Filipinos observe different traditions and practices during holidays. One of these is the presence of kakanin or sticky rice when visiting cemeteries or commemorating deceased loved ones at home.
Similar to Christmas and New Year, it has been a tradition of the Filipinos to prepare food that would be shared with their relatives, even on cemetery visits. Aside from light snacks like sandwiches and finger food, various kakanin such as suman, puto, biko, kutsinta, sapin-sapin, and palitaw are always served to the visitors.
There are reasons why kakanin has been the center of the table during Undas. Some of these beliefs might surprise you! (Read: 5 of the Best Filipino Food for All Saints’ Day)
Maintaining family bonds
Most of the elderly say that any kakanin during Undas symbolizes the closeness and bond of the family, including deceased family members. This is also the time to reunite with some of the relatives we haven’t seen for a long time. With that, the stickiness of the kakanin is believed to bring everyone closer and stick together as a family—not just during All Saints’ Day or All Souls Day. For example, in Batangas, the locals commonly prepare suman na magkayakap with latik, which embodies the closeness of families. So, make sure to always include kakanin to your menu in commemorating your deceased loved ones.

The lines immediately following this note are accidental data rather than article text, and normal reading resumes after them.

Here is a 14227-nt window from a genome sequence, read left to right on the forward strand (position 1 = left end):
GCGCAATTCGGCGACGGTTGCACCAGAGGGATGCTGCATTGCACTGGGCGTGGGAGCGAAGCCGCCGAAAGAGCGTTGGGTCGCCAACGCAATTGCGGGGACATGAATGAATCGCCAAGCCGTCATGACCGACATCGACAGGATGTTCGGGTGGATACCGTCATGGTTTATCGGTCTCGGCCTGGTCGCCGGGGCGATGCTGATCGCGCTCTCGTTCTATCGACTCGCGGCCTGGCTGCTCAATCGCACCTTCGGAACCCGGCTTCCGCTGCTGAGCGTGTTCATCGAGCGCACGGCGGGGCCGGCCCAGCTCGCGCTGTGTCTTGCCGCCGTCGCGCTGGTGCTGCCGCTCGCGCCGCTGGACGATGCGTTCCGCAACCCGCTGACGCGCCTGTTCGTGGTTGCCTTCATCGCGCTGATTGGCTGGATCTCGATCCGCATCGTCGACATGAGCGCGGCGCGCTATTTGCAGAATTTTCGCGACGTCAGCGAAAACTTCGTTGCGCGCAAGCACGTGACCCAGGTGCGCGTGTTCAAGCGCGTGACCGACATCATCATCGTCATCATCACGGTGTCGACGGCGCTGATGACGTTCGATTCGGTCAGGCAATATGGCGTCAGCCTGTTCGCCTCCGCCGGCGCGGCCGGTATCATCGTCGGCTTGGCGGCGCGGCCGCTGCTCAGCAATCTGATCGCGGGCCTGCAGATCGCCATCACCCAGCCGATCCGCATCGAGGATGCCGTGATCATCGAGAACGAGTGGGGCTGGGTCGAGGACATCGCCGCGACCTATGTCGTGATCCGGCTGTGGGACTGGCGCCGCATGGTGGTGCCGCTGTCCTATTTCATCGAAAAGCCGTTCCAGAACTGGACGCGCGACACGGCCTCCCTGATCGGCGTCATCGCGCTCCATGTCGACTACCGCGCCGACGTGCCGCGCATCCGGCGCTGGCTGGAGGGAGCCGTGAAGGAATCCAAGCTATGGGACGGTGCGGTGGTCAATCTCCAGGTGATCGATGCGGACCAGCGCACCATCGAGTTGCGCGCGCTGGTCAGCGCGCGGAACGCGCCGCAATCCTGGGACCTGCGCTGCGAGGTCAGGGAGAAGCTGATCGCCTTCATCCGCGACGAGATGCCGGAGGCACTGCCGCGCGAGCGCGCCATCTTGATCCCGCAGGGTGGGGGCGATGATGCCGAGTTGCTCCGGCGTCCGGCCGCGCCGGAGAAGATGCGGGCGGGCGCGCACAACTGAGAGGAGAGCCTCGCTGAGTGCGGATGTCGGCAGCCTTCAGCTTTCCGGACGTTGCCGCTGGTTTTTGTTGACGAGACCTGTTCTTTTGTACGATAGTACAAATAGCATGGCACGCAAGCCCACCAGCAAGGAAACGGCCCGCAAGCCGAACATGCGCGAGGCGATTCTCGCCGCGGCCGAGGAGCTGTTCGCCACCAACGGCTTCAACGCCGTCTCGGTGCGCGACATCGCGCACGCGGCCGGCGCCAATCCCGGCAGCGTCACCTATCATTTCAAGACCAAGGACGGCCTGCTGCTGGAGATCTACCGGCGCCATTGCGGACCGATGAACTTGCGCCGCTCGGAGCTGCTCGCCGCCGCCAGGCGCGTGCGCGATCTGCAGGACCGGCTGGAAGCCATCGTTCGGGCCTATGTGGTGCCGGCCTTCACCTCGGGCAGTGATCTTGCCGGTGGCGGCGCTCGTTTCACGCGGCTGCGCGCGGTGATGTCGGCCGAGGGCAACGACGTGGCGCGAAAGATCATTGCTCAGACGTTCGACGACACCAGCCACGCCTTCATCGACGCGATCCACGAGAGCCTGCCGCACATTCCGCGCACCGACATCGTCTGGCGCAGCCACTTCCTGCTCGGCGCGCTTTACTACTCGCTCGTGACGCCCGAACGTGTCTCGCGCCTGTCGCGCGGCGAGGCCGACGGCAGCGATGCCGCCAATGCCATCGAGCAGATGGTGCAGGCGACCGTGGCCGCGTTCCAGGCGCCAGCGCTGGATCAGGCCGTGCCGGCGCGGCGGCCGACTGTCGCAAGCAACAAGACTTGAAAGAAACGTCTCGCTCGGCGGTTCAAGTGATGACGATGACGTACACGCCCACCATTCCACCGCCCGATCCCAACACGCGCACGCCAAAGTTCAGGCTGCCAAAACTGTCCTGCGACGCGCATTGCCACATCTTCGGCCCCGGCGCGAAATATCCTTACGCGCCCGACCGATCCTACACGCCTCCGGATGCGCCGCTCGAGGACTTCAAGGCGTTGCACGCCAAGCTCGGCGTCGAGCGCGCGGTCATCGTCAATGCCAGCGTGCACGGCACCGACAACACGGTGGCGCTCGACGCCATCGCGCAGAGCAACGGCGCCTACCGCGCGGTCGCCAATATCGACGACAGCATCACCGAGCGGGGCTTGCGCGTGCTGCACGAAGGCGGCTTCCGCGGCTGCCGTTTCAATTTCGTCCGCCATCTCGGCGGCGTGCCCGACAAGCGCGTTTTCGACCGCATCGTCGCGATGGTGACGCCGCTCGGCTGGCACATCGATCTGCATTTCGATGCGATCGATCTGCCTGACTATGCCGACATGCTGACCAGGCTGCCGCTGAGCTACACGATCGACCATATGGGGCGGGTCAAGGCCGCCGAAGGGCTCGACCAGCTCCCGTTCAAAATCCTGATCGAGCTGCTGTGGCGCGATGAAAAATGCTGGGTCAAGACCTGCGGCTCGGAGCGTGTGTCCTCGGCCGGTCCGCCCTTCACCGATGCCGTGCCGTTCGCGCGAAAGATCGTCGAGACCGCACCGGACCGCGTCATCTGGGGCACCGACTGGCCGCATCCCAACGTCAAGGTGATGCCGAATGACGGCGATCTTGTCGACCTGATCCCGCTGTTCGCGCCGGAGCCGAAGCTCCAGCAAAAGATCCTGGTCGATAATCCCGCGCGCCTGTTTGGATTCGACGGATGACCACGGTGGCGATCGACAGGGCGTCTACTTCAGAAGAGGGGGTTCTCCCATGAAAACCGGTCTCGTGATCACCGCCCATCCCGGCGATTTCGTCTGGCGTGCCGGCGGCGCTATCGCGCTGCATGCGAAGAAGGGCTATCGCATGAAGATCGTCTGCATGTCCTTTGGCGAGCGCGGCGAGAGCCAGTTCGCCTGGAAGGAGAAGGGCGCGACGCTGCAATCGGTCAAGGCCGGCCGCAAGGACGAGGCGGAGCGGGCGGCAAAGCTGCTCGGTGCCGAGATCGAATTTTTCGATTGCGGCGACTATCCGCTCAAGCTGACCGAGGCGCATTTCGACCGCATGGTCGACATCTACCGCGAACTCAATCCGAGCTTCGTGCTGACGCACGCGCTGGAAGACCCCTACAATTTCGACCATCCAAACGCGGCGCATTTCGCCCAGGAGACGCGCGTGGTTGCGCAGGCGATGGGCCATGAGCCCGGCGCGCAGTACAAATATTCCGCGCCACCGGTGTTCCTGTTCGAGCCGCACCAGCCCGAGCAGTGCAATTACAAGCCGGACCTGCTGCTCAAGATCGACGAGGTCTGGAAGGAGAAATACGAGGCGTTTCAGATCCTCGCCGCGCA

Offering food for the departed loved ones
Another reason why there is kakanin during Undas is partly because of the Filipino tradition of offering food for the dead. There is a belief that our deceased loved ones might love kakanin since it has been a staple of Filipino cuisine and has been introduced to everyone. Some put the kakanin at the altar or tomb of their deceased loved ones as an offering. It would be great to serve the favorite kakanin of your departed loved ones to make them feel that you still remember them, including their favorite food. (Read: 3 Ways to Observe Undas Amid Quarantine Restrictions)
Remembering the memories
Serving kakanin during Undas can be another way of telling our deceased loved ones that we never forget about them and the memories we share with them. The stickiness of the kakanin signifies that our memories with our deceased loved ones remain in our hearts regardless of how long they have been gone. Through serving kakanin, we are reminding them that we don’t just remember them every Undas and their memories stick with us all the time. (Read: Here’s the True Meaning of ‘Undas,’ According to Pope Francis)